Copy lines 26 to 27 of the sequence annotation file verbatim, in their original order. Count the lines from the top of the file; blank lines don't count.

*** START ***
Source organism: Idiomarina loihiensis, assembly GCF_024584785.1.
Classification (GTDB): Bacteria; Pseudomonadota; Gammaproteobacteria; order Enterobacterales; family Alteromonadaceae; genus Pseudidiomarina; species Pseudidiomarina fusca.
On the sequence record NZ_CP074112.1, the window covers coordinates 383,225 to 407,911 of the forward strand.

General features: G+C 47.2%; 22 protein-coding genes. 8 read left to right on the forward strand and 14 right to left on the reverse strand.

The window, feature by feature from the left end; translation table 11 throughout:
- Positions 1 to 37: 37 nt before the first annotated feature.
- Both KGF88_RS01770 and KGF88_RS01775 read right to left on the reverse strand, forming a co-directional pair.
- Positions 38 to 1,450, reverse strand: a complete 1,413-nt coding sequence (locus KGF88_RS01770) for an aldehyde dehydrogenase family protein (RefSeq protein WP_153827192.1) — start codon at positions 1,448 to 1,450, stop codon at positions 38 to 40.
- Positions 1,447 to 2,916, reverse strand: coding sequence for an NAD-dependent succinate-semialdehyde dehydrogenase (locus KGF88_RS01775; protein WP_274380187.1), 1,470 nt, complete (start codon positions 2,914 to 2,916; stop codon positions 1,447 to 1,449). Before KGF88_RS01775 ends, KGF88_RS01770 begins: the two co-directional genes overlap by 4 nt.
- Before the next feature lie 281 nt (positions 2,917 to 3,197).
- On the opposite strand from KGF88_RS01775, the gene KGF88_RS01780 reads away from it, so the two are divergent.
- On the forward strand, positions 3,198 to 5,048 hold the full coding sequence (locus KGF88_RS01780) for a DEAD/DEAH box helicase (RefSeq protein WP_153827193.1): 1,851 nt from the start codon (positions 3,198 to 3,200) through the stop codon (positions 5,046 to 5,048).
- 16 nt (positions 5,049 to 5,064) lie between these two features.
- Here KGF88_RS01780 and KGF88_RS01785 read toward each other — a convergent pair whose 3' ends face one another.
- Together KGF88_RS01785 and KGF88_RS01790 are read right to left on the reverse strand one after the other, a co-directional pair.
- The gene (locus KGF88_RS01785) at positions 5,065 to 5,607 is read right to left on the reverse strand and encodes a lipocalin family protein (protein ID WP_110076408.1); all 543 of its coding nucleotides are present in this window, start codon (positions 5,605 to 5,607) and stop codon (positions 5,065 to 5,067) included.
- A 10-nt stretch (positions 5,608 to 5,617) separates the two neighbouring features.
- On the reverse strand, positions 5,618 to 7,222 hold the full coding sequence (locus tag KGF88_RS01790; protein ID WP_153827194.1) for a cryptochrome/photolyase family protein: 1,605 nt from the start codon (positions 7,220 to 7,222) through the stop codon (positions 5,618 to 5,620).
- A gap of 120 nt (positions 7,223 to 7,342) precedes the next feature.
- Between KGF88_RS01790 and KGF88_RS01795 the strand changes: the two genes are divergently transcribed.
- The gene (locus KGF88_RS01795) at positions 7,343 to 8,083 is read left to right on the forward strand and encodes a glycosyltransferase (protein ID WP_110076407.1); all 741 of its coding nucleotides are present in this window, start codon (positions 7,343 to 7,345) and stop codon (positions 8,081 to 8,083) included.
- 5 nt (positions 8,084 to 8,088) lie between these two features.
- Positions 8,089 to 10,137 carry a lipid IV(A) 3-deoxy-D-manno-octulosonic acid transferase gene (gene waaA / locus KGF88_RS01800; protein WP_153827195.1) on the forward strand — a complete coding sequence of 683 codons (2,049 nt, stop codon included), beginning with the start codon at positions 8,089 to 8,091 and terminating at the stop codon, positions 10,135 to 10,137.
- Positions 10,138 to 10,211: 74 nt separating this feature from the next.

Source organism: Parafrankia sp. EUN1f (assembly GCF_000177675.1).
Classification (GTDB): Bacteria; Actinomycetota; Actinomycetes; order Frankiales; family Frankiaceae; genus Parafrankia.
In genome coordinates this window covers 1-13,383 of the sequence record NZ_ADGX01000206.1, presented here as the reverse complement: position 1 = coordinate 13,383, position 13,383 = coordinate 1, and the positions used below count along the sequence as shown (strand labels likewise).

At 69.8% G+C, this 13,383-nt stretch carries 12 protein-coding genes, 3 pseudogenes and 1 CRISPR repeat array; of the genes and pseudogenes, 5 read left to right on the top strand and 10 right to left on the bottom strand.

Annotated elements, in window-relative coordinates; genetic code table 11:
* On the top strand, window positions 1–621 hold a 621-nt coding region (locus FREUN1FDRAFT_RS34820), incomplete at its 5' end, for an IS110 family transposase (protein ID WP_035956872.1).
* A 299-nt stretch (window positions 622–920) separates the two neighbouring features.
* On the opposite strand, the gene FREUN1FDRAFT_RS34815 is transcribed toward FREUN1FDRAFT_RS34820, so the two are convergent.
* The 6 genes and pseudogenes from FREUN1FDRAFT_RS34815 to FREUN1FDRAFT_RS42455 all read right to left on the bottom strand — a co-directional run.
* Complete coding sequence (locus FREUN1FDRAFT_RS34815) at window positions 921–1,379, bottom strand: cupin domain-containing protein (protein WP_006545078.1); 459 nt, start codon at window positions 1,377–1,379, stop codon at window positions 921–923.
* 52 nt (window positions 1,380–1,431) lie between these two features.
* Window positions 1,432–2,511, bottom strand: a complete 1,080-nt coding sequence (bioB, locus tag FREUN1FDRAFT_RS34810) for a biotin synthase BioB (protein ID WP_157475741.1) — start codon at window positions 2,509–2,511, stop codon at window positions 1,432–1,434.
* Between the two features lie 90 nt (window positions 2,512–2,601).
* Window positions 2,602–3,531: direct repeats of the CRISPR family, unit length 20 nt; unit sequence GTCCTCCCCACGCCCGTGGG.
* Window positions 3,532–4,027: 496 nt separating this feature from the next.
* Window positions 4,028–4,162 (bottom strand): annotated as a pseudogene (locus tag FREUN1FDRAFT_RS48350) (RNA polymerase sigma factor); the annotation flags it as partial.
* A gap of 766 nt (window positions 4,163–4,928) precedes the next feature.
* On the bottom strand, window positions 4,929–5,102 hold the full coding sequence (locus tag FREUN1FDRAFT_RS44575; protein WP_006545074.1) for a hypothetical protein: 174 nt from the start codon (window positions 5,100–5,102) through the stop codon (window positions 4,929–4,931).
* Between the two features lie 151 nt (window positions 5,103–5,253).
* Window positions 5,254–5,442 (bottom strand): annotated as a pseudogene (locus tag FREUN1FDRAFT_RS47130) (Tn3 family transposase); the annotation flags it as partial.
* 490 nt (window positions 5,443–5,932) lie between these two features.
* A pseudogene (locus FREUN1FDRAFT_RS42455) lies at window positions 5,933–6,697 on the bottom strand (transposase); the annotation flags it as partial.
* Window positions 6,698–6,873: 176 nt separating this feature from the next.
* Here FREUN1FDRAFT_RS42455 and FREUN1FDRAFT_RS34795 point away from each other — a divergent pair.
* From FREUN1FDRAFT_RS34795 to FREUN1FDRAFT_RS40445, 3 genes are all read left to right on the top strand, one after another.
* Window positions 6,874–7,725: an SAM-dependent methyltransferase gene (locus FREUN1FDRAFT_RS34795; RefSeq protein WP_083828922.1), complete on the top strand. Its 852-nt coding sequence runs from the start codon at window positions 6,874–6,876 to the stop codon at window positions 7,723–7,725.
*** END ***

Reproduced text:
Classification (GTDB): Bacteria; Actinomycetota; Actinomycetes; order Frankiales; family Frankiaceae; genus Parafrankia.
In genome coordinates this window covers 1-13,383 of the sequence record NZ_ADGX01000206.1, presented here as the reverse complement: position 1 = coordinate 13,383, position 13,383 = coordinate 1, and the positions used below count along the sequence as shown (strand labels likewise).